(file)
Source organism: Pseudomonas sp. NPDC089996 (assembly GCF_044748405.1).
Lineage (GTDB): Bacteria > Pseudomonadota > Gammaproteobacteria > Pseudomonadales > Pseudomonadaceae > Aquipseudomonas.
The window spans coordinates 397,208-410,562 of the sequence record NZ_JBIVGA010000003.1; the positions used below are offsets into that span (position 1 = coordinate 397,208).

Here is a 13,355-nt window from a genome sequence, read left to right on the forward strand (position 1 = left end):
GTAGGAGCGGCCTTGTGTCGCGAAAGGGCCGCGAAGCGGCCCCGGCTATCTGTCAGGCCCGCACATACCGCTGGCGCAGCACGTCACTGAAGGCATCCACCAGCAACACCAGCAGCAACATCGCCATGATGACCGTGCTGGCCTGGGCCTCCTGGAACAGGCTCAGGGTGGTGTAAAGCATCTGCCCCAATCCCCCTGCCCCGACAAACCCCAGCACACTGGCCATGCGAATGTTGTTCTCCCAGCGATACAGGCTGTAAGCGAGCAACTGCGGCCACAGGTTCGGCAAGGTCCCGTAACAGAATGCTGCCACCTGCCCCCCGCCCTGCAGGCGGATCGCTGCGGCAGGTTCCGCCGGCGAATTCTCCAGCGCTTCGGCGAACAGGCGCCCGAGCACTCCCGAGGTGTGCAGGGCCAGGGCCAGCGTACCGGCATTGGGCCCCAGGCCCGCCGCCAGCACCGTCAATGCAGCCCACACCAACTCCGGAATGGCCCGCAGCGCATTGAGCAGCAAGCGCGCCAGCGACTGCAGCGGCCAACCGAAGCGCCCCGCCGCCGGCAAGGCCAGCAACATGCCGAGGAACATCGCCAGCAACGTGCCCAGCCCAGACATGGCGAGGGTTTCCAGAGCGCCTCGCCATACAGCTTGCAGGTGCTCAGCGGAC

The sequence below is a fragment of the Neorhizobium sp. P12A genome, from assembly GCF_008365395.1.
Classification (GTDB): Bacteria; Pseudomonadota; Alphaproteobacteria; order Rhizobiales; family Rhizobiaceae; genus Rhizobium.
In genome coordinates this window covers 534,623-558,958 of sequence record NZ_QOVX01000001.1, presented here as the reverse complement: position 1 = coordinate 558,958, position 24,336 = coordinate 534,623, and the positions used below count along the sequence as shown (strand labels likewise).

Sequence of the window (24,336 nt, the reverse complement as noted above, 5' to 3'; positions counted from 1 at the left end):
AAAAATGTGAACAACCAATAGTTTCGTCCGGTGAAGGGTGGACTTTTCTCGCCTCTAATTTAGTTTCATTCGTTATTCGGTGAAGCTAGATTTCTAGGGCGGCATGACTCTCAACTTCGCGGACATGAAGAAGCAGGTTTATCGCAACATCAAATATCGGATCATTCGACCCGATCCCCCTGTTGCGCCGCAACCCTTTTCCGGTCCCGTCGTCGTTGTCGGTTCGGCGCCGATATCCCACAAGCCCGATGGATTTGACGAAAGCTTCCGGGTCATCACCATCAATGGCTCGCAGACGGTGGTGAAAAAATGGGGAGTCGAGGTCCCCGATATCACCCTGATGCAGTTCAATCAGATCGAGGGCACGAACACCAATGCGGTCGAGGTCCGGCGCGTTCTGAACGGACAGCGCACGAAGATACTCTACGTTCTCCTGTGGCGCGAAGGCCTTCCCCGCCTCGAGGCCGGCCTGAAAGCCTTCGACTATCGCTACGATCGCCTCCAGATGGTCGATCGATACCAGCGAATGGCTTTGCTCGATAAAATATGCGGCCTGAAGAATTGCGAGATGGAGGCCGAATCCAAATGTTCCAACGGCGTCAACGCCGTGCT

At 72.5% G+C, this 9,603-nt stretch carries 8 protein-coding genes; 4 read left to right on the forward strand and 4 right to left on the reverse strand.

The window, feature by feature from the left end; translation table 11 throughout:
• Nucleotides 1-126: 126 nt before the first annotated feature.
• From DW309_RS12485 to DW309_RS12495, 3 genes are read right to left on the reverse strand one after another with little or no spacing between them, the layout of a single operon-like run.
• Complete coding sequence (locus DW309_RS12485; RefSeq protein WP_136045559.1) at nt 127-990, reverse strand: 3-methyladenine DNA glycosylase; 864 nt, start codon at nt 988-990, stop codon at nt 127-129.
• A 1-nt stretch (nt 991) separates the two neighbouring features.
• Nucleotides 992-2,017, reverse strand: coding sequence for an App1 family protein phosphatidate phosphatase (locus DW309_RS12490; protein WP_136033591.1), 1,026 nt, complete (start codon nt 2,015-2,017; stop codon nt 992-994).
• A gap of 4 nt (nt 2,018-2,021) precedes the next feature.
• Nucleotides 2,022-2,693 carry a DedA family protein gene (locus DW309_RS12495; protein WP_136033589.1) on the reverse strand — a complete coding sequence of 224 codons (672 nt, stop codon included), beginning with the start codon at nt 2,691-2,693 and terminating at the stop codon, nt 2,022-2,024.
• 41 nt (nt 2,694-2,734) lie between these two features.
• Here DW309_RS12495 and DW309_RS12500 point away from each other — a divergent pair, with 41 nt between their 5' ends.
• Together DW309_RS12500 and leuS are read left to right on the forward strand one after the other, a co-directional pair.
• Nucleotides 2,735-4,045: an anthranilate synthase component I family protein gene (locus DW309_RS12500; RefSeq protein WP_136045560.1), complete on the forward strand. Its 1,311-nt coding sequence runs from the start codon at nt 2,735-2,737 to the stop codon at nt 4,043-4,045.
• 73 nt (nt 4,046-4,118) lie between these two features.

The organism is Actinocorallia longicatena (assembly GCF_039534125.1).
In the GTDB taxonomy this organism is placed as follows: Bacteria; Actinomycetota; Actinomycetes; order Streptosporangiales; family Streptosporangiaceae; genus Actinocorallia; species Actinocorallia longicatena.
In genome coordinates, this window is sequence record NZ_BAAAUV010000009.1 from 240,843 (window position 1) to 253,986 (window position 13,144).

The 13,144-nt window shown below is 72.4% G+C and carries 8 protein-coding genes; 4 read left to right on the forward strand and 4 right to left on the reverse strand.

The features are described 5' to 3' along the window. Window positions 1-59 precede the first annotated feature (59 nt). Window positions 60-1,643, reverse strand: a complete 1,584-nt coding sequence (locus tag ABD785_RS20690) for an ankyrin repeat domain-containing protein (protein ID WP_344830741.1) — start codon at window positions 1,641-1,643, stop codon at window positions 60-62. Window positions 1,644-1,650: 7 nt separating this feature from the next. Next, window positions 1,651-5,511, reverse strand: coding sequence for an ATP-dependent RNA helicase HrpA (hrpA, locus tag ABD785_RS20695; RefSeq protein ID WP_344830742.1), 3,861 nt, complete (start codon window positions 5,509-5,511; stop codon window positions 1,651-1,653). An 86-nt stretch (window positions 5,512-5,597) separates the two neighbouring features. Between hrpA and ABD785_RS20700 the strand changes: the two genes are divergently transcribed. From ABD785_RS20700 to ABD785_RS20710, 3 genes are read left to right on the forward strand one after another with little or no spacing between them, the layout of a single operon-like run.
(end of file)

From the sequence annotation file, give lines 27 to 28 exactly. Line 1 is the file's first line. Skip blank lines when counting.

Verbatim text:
In genome coordinates, this window is sequence record NZ_BAAAUV010000009.1 from 240,843 (window position 1) to 253,986 (window position 13,144).

The 13,144-nt window shown below is 72.4% G+C and carries 8 protein-coding genes; 4 read left to right on the forward strand and 4 right to left on the reverse strand.